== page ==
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Porsche is increasingly focusing on alternative drives in its transport logistics

Porsche is pushing ahead with the roll-out of alternative drives in its transport logistics fleet. Together with its logistics partners, the sports car manufacturer is using six new electric HGVs (heavy good vehicle) at its Zuffenhausen, Weissach and Leipzig sites.


These vehicles transport production materials around the plants, working alongside an existing fleet of 22 biogas-fueled HGVs. Another electric HGV delivers new vehicles to Switzerland from the Zuffenhausen plant.

In addition, the company is testing the use of synthetic fuels (HVO100) in a multi-year trial under the scientific supervision of the Karlsruhe Institute of Technology (KIT). For this purpose, twelve HGVs from the existing fleet will be used around the Zuffenhausen plant—but now they will be powered by re-fuels.

HGVs powered by biogas (CNG and LNG) have been used, among others, at Porsche for a long time. These will now be supplemented by the new electric HGVs in the standard processes. Logistics partners Keller Group, Müller – Die lila Logistik and Elflein have also committed to operating the electric HGVs using green electricity. This also applies to the new electric HGV used by the logistics company Galliker to deliver new vehicles to the Swiss market from the Porsche factory in Zuffenhausen.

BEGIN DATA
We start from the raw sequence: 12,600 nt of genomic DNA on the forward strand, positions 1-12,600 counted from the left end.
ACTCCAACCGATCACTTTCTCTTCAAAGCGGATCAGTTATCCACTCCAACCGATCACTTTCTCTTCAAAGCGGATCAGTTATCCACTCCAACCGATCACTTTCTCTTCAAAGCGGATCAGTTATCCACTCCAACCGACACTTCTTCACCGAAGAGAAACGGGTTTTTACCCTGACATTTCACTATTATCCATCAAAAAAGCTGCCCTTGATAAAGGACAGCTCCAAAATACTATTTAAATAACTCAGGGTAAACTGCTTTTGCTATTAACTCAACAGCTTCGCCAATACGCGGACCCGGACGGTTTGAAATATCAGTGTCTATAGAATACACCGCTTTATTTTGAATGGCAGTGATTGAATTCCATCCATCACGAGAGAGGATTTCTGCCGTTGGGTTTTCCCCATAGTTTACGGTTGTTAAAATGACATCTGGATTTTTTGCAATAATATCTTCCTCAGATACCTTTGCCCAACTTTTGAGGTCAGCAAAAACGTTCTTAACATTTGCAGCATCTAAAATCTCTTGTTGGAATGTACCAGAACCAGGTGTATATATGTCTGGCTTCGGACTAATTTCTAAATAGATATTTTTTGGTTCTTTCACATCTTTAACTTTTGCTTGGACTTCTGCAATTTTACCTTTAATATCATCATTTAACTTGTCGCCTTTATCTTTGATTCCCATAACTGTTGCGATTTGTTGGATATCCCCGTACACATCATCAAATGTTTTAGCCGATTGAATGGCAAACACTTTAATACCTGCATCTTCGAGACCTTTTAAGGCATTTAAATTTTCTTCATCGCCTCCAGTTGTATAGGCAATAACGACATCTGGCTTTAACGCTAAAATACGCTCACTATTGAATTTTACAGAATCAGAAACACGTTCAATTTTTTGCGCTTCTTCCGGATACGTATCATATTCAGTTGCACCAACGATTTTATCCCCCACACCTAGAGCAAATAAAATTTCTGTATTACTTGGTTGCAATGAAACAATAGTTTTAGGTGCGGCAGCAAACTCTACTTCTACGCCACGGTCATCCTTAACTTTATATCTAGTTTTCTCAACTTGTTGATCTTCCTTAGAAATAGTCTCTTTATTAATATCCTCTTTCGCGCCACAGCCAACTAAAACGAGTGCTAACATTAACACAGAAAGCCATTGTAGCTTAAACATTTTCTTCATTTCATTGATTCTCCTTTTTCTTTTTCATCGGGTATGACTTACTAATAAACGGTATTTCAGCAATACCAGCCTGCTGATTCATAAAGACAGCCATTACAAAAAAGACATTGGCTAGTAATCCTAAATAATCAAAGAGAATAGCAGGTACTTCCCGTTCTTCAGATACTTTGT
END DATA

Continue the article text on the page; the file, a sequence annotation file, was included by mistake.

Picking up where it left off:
In addition to the expansion of the electric HGV fleet, Porsche has also been trialling the use of synthetic diesel fuels (HVO100) in its existing HGV fleet since 2020. The four-year pilot scheme is being conducted in cooperation with the Karlsruhe Institute of Technology (KIT) and Müller – Die lila Logistik.

The logistics company is utili ing twelve HGVs as part of the project. NESTE’s HVO100 fuel consists of residual and waste materials and meets the current requirements of the Renewable Energy Directive II (RED II).

In practical use, the fuel has so far proven to be very impressive, Porsche said. No disadvantages have been identified compared to conventional diesel fuel—neither in terms of fuel consumption nor regarding engine reliability.

To date, more than one million kilometers have been driven as part of the project; according to certified measurements by KIT, this has saved more than 800 tons of CO2. The lorries operate a shuttle service in the greater Stuttgart area. To ensure that meaningful results could be drawn when comparing the data, the test trucks—which are series-production vehicles without any modifications—have been used in parallel with diesel-powered HGVs on identical routes.


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